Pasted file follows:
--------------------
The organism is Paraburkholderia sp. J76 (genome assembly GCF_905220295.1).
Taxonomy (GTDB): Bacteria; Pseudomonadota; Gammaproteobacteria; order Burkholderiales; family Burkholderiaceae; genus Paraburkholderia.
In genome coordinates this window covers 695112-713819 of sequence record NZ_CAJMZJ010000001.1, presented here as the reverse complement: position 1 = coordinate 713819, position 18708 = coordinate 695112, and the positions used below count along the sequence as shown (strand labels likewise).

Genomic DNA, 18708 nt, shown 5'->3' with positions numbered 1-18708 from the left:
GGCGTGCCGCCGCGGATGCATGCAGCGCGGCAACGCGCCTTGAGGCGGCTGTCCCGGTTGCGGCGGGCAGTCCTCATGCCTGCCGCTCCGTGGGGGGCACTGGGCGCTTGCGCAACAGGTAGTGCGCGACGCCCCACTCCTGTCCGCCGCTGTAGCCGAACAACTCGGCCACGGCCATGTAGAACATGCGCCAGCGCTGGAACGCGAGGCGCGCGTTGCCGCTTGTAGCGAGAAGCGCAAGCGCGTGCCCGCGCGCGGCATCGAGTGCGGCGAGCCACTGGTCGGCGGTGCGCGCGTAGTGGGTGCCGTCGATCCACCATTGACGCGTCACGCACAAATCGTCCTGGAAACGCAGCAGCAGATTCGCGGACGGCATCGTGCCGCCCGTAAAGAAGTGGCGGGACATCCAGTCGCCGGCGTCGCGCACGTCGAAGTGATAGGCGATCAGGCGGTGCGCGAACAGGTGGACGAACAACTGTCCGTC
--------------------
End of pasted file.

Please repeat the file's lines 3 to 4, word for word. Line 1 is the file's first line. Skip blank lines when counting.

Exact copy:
In genome coordinates this window covers 695112-713819 of sequence record NZ_CAJMZJ010000001.1, presented here as the reverse complement: position 1 = coordinate 713819, position 18708 = coordinate 695112, and the positions used below count along the sequence as shown (strand labels likewise).

Genomic DNA, 18708 nt, shown 5'->3' with positions numbered 1-18708 from the left: